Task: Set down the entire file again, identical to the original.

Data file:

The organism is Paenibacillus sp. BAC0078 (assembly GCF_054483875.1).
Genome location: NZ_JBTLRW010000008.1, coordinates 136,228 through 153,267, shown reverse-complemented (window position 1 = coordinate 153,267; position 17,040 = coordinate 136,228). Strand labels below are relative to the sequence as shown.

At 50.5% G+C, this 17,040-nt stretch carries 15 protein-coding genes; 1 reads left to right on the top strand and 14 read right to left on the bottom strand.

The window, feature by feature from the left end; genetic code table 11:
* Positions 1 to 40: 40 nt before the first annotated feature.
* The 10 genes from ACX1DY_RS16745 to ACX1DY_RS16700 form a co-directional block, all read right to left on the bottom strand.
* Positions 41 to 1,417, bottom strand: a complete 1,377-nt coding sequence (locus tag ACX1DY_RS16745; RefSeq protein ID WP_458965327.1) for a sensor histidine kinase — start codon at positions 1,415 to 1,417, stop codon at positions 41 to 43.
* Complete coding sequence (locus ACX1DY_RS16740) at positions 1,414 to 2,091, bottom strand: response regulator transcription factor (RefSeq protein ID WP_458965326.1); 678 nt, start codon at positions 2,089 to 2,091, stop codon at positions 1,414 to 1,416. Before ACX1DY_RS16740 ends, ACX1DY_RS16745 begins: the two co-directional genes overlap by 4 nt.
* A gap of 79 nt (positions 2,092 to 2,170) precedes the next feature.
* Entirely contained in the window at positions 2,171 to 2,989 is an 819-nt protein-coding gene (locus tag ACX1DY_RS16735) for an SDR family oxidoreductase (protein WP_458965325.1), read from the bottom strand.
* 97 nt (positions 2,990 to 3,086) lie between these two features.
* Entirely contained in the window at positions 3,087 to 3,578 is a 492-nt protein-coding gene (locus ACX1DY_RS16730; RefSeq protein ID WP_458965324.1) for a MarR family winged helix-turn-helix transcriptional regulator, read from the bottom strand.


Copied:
The organism is Paenibacillus sp. BAC0078 (assembly GCF_054483875.1).
Genome location: NZ_JBTLRW010000008.1, coordinates 136,228 through 153,267, shown reverse-complemented (window position 1 = coordinate 153,267; position 17,040 = coordinate 136,228). Strand labels below are relative to the sequence as shown.

At 50.5% G+C, this 17,040-nt stretch carries 15 protein-coding genes; 1 reads left to right on the top strand and 14 read right to left on the bottom strand.

The window, feature by feature from the left end; genetic code table 11:
* Positions 1 to 40: 40 nt before the first annotated feature.
* The 10 genes from ACX1DY_RS16745 to ACX1DY_RS16700 form a co-directional block, all read right to left on the bottom strand.
* Positions 41 to 1,417, bottom strand: a complete 1,377-nt coding sequence (locus tag ACX1DY_RS16745; RefSeq protein ID WP_458965327.1) for a sensor histidine kinase — start codon at positions 1,415 to 1,417, stop codon at positions 41 to 43.
* Complete coding sequence (locus ACX1DY_RS16740) at positions 1,414 to 2,091, bottom strand: response regulator transcription factor (RefSeq protein ID WP_458965326.1); 678 nt, start codon at positions 2,089 to 2,091, stop codon at positions 1,414 to 1,416. Before ACX1DY_RS16740 ends, ACX1DY_RS16745 begins: the two co-directional genes overlap by 4 nt.
* A gap of 79 nt (positions 2,092 to 2,170) precedes the next feature.
* Entirely contained in the window at positions 2,171 to 2,989 is an 819-nt protein-coding gene (locus tag ACX1DY_RS16735) for an SDR family oxidoreductase (protein WP_458965325.1), read from the bottom strand.
* 97 nt (positions 2,990 to 3,086) lie between these two features.
* Entirely contained in the window at positions 3,087 to 3,578 is a 492-nt protein-coding gene (locus ACX1DY_RS16730; RefSeq protein ID WP_458965324.1) for a MarR family winged helix-turn-helix transcriptional regulator, read from the bottom strand.